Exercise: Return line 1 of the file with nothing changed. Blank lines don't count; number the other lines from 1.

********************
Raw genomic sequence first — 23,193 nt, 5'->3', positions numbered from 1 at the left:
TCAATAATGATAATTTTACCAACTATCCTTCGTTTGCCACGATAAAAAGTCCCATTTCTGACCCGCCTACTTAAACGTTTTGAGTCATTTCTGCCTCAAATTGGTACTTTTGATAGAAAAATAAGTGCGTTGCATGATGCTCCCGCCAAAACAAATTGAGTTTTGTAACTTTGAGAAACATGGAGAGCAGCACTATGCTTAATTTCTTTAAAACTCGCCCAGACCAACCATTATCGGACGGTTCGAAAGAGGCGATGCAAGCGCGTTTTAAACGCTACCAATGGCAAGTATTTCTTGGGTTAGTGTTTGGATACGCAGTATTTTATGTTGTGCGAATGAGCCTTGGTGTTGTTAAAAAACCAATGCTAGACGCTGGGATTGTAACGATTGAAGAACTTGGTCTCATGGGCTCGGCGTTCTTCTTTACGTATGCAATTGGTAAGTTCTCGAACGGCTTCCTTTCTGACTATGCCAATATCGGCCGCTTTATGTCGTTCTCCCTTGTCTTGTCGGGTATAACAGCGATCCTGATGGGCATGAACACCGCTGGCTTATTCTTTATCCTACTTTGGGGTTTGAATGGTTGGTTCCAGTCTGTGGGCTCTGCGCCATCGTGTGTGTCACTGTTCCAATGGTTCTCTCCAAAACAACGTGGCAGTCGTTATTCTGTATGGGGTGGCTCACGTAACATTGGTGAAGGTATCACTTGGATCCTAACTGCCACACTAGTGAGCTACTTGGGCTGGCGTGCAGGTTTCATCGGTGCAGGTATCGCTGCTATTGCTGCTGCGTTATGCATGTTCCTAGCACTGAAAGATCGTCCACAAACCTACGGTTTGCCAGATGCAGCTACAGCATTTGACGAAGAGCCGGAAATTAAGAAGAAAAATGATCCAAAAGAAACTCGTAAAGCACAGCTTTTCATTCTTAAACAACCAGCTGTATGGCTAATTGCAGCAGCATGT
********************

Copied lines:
Raw genomic sequence first — 23,193 nt, 5'->3', positions numbered from 1 at the left: